Recently, his sound has shifted to prove this. Late last year, he dropped the fiery “You Ain’t Bad”, a relentless freestyle designed to flex his lyrical skills – “They told me I don’t fit the criteria / Just ‘cause of my outer exterior / just look at the way I ride the beat compared to them man, I’m clearly superior.” These lyrics read as a mission statement, as well as a swift ‘fuck you’ to anyone doubting his skills. “Hoe Diaries,” on the other hand, is three minutes of absolute filth accompanied by an endearing, iPhone-lensed video shot near the aptly-named Cock Lane, in London. Despite the explicit lyrics, the track garnered acclaim, with fans sometimes singing the infectious chorus at him as he walked to the shops. “Even straight people were like, ‘I’m not down with this gay shit, but this a banger, though!’”

It’s crucial to highlight that hip-hop is often singled out for its homophobia, usually with racially-charged language. Country, rock and pop stars have apologised for, or denied using, homophobic language while some record execs may not know what to do with queer artists. “That’s why I think the industry needs more people like me – to address people’s perceptions of what it means to be gay, and what it means to be male as well. Not everyone has a fade and wears baggy clothes!”

Karnage wasn’t always so radical. Born in Middlesex and raised in Seven Sisters, north London, he lived vicariously through his mother’s music taste. “I listen to what she listened to, and that could be anything from bashment – Mavado, Gyptian, Vybz Kartel – to Céline Dion. Now, my taste is more like Fantasia and Jhené Aiko.” He discovered his own musical skills when a Year 7 music teacher asked him to name his talent. “I couldn’t think of one, and that really got to me! So we tried a few things, and singing was one. My teacher was like, ‘Oh my god, you can really sing!’ So I started performing in assemblies, that kind of thing.”

His focus shifted a few years later when his voice broke and he started rapping. “Up until that point, I had been getting into a lot of fights,” he recalls. “I really felt pressure to be what other people wanted me to be. Part of me did just think, ‘Shit, if I don’t do something then I’m going to end up stuck, like everyone else.” So he used his newly-discovered rap skills, quickly amassing a back catalogue of tracks with the help of his producer, TK: “We met on Gumtree – can you believe that??”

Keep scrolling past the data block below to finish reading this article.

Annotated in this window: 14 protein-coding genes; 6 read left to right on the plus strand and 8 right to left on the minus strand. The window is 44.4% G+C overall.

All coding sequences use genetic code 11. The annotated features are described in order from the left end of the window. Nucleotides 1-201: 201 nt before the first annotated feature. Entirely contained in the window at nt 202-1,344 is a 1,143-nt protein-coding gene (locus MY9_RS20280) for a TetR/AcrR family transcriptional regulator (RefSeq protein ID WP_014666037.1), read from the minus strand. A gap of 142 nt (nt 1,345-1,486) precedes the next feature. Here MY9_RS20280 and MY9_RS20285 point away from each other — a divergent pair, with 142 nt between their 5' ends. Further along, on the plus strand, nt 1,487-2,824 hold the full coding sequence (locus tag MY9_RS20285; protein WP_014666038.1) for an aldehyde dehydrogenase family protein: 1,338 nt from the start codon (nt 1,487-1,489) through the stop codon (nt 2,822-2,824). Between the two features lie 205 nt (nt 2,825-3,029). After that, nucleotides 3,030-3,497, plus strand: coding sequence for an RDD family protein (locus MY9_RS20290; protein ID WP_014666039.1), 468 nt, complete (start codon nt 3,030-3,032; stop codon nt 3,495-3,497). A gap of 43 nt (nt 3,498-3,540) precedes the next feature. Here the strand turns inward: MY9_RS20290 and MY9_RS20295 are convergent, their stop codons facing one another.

Within months, he’d gone from putting together a catalogue of material with TK to being spotted by Hakeem Kazeem, co-organiser of London club night Batty Mama, to being booked and busy almost every weekend. “I was living with my nan at the time, so she would get used to seeing me leave in these crazy outfits,” he chuckles. Although she’s supportive, he says his grandma doesn’t listen to his music. In his own words, he writes about everything from people that did him wrong to sucking dick. “Well, when I was growing up I really repressed myself,” he explains, “So now I just do whatever I want!”

It’s working. Karnage occupies a unique niche in the grime scene; on the one hand, he has a presence on huge channels like P110 and earns regular respect from straight fans, but on the other, he’s renowned as a fixture of London’s queer nightlife scene. It’s reductive to describe him as a ‘queer rapper’ – the whole tag is bullshit, as it sets aside artists whose skills aren’t dictated by their sexuality. But his ability to switch between hyper-sexual and ‘traditional’ rapid-fire bars is unique. Sweaty, queer kids, who might feel out of place at a grime show, fill his audiences whereas his online presence is tracked by grime heads who also may be listening to a gay, femme artist for the first time.

All of this hard work is paying off. He recently performed on a Birmingham Pride line-up with Ms Banks (“she grabbed my hand and shouted my name!”), and partied with Nadia Rose on her birthday (“by invite, bitch! I didn’t even crash it!”) He praises the women for showing him love, “because, let’s be real, who wants to shout out the gay rapper? It doesn’t go down well with grime-heads, you know? It’s ultimately not what grime culture wants, but I’m here – and I’m not going anywhere.”

You can find Jake on Twitter.